20/08/2009 - 00:00

Power upgrade opens new phase

20/08/2009 - 00:00

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THE proponent of Australia's biggest new coal-fired power plant believes the two-stage 330-kilovolt upgrade of the Perth-Geraldton transmission line has left the door open to competition among aspiring power proponents in the Mid West.

Power upgrade opens new phase

THE proponent of Australia's biggest new coal-fired power plant believes the two-stage 330-kilovolt upgrade of the Perth-Geraldton transmission line has left the door open to competition among aspiring power proponents in the Mid West.

Aviva Corporation, in partnership with US power giant AES Corporation, plans to spend $1.3 billion building the 450MW Coolimba power station, with a further 375MW of gas-fired peaking capacity, at Eneabba by 2014.

Aviva would have been the biggest winner of an end-to-end upgrade of the transmission line as both a major supplier to the Perth market and emerging demand in the Geraldton region.

Not surprisingly, Aviva was one of the state government's loudest critics in May when no funding was allocated for the 330kv upgrade because the projected cost had doubled to $700 million.

But Aviva believes the decision to split the upgrade into two sections and defer the Eneabba-Geraldton section until at least 2015 will still enable it to supply Western Australia's main electricity market without shutting out smaller scale proponents seeking to supply regional customers.

Aviva's general manager development, Richard Harris, said Coolimba was always primarily intended as a base load supplier into WA's main power grid, despite some outside perceptions of it as a Mid West-focused proposal.

"While Coolimba is in the Mid West and looks attractive to local customers, it is very much a grid project," Mr Harris told WA Business News. "It is another element in the security of supply in the South West.

"So we've always said that ... we're happy as long as we can connect at Eneabba, because the bulk of our power is going to be exported this way [south]."

While other proponents may be looking at direct supply agreements with emerging mining or industrial customers in the Mid West region, Mr Harris said the scale of investment at Coolimba required the certainty provided by a reliable long-term base load customer, such as Synergy.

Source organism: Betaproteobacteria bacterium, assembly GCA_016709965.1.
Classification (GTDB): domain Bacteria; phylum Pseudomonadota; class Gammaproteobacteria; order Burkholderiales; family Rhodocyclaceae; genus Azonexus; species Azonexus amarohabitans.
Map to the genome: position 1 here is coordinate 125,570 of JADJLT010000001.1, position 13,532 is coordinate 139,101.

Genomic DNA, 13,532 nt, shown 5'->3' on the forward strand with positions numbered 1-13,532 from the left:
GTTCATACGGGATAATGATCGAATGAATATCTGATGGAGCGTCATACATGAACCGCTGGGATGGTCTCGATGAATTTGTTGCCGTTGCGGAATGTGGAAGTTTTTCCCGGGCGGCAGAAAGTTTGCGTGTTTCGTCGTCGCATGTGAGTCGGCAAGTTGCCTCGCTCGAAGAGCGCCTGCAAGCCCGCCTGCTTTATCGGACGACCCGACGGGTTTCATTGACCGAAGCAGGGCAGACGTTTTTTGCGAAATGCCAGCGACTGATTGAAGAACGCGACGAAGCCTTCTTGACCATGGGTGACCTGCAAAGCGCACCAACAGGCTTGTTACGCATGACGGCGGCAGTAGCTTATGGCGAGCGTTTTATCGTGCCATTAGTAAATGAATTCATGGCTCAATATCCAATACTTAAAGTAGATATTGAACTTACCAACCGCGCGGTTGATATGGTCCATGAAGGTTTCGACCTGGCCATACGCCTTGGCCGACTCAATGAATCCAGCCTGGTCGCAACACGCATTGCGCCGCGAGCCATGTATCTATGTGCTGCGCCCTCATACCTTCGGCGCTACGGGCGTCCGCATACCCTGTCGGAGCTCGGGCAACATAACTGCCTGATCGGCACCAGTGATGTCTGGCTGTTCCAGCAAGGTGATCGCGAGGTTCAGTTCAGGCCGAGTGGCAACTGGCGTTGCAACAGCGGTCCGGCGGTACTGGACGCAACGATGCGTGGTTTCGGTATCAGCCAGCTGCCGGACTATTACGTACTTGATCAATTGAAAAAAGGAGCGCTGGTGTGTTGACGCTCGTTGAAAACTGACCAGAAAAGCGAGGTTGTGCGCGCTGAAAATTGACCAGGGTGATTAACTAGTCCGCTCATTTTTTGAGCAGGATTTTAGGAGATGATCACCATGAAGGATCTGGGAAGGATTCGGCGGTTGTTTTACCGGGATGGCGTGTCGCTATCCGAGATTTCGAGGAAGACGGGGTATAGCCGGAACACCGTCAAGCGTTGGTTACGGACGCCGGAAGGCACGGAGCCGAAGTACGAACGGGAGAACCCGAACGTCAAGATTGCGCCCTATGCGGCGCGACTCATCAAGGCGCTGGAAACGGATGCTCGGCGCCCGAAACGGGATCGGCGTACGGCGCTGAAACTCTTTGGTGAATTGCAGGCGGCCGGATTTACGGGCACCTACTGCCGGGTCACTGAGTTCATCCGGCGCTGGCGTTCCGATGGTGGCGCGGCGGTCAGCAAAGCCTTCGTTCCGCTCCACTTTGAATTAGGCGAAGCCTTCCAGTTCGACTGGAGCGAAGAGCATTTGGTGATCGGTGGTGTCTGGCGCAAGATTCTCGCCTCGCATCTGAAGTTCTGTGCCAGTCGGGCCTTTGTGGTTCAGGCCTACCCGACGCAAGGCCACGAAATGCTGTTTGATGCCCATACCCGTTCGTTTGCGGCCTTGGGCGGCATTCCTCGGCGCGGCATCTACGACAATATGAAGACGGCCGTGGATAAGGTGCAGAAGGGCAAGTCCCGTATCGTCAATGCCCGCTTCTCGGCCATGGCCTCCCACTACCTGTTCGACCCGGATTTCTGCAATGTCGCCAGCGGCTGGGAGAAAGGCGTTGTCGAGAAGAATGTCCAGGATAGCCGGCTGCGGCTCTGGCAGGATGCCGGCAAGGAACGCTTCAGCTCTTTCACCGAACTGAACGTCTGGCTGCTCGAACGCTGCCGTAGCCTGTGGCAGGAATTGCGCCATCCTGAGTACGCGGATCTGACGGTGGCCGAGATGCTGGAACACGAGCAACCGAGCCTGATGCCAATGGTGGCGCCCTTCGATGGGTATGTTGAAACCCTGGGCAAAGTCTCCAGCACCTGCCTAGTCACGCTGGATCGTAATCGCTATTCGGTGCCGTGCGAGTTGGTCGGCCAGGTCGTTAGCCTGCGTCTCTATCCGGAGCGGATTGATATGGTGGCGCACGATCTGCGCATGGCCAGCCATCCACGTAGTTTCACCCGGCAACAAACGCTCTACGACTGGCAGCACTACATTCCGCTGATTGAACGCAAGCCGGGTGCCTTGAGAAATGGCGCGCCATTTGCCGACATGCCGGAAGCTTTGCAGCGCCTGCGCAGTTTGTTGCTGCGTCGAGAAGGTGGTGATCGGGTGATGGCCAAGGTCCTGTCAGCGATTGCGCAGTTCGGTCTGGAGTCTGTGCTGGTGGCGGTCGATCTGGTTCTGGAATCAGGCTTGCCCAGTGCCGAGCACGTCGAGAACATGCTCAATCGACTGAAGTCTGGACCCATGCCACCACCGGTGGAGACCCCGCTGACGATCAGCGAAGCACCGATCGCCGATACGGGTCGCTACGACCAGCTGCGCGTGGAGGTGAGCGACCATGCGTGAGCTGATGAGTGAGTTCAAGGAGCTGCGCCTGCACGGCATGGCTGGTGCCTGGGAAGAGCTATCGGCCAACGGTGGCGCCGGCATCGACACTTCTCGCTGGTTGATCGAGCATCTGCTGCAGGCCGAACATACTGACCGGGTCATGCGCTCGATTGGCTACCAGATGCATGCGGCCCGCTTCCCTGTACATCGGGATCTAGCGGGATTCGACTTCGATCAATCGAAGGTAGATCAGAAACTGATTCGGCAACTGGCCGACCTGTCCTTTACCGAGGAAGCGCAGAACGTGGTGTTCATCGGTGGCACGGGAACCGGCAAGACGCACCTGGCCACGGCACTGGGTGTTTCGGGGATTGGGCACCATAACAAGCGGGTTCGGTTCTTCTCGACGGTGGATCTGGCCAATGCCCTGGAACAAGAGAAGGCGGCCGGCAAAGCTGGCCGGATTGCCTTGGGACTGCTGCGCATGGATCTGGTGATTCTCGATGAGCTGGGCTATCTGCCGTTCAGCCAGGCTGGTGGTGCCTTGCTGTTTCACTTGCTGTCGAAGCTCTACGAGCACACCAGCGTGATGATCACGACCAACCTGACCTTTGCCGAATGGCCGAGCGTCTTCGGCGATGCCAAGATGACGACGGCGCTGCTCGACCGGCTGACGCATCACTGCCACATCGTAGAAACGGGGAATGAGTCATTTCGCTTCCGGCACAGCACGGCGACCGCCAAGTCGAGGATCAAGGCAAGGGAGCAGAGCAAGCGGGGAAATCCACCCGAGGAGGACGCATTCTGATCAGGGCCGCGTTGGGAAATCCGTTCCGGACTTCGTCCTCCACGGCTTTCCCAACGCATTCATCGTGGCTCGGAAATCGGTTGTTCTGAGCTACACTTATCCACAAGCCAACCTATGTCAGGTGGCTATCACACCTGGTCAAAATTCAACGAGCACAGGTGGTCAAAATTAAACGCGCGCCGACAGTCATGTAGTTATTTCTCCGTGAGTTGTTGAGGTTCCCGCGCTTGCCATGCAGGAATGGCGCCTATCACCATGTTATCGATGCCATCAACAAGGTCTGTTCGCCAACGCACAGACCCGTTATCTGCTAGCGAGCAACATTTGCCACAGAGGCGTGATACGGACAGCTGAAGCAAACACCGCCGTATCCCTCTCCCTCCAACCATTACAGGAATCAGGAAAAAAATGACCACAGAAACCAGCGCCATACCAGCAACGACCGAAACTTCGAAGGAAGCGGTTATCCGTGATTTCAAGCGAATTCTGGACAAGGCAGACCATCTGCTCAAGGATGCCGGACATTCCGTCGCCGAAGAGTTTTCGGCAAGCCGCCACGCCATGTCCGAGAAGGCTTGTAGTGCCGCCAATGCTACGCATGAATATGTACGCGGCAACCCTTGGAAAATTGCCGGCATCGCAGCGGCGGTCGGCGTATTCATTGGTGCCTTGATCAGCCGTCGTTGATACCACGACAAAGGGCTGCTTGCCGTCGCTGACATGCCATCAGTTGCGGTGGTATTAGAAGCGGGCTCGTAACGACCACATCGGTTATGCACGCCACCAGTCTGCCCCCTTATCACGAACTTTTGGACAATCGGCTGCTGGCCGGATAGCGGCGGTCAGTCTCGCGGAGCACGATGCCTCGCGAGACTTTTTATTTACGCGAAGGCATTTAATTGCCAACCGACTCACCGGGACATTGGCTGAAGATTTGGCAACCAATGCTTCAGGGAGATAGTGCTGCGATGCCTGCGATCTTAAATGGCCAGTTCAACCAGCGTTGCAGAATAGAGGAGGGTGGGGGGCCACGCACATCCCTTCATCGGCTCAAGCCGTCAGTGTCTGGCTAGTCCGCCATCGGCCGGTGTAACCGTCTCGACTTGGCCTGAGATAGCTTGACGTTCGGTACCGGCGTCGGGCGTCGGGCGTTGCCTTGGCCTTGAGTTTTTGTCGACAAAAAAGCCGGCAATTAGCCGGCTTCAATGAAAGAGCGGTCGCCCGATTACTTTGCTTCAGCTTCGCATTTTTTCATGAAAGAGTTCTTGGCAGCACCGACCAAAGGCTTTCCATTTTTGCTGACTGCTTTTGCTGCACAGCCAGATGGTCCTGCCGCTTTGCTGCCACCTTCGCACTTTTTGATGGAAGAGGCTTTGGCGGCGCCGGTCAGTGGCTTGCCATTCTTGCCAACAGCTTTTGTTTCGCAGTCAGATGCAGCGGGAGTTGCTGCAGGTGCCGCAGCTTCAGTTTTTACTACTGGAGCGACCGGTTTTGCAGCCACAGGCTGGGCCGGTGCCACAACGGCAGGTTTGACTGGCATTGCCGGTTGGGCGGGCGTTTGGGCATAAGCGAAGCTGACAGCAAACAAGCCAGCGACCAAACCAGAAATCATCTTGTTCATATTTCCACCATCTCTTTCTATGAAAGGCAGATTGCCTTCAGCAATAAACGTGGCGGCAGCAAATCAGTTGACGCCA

But splitting the 330kv upgrade did leave room for some smaller scale supply to feed future local demand, he said.

"It (the staged upgrade) says there is maybe an opportunity for some localised generation," Mr Harris said.

In March, energy retailer Synergy shortlisted eight groups for its 2009 procurement tender to secure up to 686MW of additional supply from 2011 onwards.

The short list included several Mid West proponents such as Aviva, five wind farm proponents, and Griffin Energy, which is seeking customers for its planned Bluewaters III and IV coal power plants at Collie.

Synergy declined to comment on the timing of its 2009 procurement tender, but it is believed an announcement could come as soon as next month.

Separately, Eneabba Gas is also confident of proceeding with its 168MW Centauri-1 gas fired power station at Dongara once the timing of new Mid West demand is clearer.

Unlike Coolimba, Centauri-1 will be a direct supplier to new industrial customers in the Geraldton region, and has already secured all necessary permits and approvals.

Once offtake contracts are in place, Eneabba Gas believes Centauri-1 can be developed within 12-14 months, much faster than any competing power proposal.

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